Kwasi Kwarteng claims he told Liz Truss to "slow down" after the market crashing mini-budget was announced.
The ex-chancellor, who was sacked by the then-prime minister, told TalkTV's First Edition programme: "She said, 'Well, I've only got two years' and I said, 'You will have two months if you carry on like this'."
Mr Kwarteng accepted he was "responsible" for the fiscal plan and that he was "not gonna wash my hands [of] it".
However, he refused to apologise for what happened, saying instead: "Looking back, I think we could have had a much more measured approach."
The Tory MP also confirmed rumours that he found out about his sacking on Twitter, and said that when he arrived at Number 10, Ms Truss was "distressed and emotional".
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'She was very forceful'
Asked by presenter Tom Newton Dunn what went wrong, the MP said: "So I think we tried to do too much too quickly. Too much, too fast. I think the strategic goal was right.
"But I think we should have had a much more measured approach, because we could have had, as we're having an autumn statement. And of course, it'll be in the budget in April.
"So I think that was, you know, her vision. Her drive was 100% the right thing, but I think we needed a better tactical plan to deliver what she wanted."
Mr Kwarteng continued to point the finger squarely at Ms Truss, saying she was "very much of the view that we needed to seize the opportunity, and we hit the ground running", adding: "She's very dynamic, very forceful. That's a great strength."
But he said "the lesson that we've learned" is to have "a tactical and measured approach".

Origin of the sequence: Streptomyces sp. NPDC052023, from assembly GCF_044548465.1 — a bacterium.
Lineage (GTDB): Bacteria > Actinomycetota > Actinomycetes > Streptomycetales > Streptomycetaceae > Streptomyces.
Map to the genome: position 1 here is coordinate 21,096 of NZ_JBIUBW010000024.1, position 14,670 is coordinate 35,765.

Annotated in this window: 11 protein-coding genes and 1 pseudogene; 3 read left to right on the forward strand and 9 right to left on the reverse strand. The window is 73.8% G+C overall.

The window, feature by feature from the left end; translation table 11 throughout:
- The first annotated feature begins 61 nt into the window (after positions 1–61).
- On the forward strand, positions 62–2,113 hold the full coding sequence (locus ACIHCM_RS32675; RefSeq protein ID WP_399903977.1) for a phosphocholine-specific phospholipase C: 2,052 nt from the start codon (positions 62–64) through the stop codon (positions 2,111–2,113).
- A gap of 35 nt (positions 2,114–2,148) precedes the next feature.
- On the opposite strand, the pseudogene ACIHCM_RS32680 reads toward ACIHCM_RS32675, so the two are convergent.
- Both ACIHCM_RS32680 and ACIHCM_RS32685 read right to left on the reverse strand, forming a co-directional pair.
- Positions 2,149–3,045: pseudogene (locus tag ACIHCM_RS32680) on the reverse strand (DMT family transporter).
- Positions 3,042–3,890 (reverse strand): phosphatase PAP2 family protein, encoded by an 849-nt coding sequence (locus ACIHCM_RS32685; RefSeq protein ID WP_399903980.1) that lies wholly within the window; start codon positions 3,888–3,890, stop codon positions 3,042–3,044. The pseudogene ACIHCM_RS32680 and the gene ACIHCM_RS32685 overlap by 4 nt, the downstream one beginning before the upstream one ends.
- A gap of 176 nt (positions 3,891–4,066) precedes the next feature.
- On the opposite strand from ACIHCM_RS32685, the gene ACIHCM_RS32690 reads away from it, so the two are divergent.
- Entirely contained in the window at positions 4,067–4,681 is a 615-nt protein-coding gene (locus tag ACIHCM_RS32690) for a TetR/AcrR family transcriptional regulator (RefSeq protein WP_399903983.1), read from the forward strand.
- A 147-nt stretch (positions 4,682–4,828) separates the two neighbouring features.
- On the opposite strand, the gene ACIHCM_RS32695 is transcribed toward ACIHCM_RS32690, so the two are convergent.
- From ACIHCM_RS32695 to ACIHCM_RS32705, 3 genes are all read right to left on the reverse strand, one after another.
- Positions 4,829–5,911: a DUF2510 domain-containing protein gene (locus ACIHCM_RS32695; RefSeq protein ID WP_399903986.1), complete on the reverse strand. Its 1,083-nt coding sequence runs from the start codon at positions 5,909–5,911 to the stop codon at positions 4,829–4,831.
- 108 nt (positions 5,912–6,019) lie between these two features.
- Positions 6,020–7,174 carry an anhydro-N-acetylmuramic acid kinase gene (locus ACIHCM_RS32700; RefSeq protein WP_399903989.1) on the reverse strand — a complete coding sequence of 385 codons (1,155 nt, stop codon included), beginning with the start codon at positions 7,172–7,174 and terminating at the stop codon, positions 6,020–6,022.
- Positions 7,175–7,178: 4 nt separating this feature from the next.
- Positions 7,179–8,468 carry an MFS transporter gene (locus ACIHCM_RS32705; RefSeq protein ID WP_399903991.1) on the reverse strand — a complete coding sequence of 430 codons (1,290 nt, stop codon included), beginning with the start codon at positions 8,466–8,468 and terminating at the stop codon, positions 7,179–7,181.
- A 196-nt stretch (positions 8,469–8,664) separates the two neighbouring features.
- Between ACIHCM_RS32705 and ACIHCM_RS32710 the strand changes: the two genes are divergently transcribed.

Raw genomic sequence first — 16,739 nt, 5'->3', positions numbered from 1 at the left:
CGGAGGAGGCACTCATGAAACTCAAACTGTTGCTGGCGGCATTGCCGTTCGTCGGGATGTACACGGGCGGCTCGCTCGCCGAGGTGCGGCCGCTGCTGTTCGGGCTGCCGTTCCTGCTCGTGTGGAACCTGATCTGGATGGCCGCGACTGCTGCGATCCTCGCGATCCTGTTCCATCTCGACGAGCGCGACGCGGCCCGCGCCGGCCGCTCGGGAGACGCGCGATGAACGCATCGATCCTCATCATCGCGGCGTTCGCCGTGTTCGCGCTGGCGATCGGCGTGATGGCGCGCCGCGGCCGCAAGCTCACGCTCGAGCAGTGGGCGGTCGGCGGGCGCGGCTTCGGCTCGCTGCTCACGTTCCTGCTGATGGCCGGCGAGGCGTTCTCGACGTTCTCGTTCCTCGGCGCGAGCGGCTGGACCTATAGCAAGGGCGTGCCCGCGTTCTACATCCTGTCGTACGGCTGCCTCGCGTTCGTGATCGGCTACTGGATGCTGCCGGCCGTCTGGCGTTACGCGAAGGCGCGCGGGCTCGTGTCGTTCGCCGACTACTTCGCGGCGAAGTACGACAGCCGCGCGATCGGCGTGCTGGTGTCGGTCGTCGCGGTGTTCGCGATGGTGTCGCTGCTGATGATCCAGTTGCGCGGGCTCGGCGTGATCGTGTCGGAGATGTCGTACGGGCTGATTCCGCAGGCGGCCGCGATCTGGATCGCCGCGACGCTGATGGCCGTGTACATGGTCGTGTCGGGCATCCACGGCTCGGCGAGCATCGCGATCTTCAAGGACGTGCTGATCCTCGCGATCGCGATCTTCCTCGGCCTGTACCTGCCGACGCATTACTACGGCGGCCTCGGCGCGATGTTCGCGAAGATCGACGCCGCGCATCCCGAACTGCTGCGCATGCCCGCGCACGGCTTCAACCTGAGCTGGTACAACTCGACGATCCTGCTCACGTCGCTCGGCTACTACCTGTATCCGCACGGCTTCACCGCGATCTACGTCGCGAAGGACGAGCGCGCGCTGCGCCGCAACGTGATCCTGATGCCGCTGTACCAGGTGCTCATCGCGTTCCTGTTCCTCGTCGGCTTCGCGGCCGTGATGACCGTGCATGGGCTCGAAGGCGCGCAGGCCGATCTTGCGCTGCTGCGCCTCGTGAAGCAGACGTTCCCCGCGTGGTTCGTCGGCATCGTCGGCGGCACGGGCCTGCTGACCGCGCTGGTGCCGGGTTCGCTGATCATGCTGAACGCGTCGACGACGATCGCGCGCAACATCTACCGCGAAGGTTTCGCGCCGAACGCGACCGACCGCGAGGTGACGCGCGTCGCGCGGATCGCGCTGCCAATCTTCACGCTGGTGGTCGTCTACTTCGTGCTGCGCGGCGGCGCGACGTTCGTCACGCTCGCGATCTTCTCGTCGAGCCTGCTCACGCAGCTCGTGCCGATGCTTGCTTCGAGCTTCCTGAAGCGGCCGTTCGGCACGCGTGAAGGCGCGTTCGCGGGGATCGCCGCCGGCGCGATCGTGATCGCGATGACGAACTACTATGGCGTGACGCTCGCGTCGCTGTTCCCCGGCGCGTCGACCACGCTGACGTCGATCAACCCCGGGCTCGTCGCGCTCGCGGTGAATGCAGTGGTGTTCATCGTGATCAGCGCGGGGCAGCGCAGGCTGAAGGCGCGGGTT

Asked who was responsible for the pace, he again said the former PM, who was "very much of the view that we needed to move things fast", adding: "But I think it was too quick."
However, he admitted he did not tell Ms Truss that at the time, telling the programme: "Well, I said actually after the budget that because we were going very fast even after the mini-budget we were going at breakneck speed. And I said, 'You know, we should slow down, slow down'.
"She said, 'Well, I've only got two years' and I said, 'You will have two months if you carry on like this'."
Asked several times to apologise, Mr Kwarteng instead said: "I do feel sorry actually for the people who are going through this difficult time in terms of re-mortgaging. I think that it is a really stressful thing to do. And I really feel sympathy for that."
The long-term political ally was brought into the Treasury by Ms Truss as her first cabinet appointment after winning the Conservative leadership contest over the summer.
In September, he announced a raft of unfunded tax cutting policies in the Commons that sent the markets into a tailspin.
Initially the pair stuck to their plans, but after a number of U-Turns, Mr Kwarteng was ousted by his boss and replaced by the current Chancellor Jeremy Hunt, who within days reversed all the plans he had set out.
Days later, Ms Truss resigned from office.
'Buy her more time'
Talking about his sacking, Mr Kwarteng said Ms Truss was "very emotional", adding: "I can't remember whether she was actually shedding tears, but she was very emotional, and it was a difficult thing to do.
"And I think she genuinely thought that that was the right thing to buy her more time to set her premiership on the right path.
"I disagreed obviously, because I thought that if chancellors are sacked by the prime minister for doing what the prime minister campaigned on, that leaves the prime minister in a very weak position. And a number of people have said to me, 'I knew when she'd sack you that it was over'."
But he insisted the pair were still friends, despite having missed a call from her "a couple of days ago" and not yet returning it.
Ending the interview, he praised the new PM Rishi Sunak, saying he was "actually very credible prime minister" and was "very cool and very considered".
But ahead of the autumn statement next week, the ex-chancellor issued a warning that he still maintains the belief "you're not going to grow an economy, or incentivise economic growth, by putting up our taxes".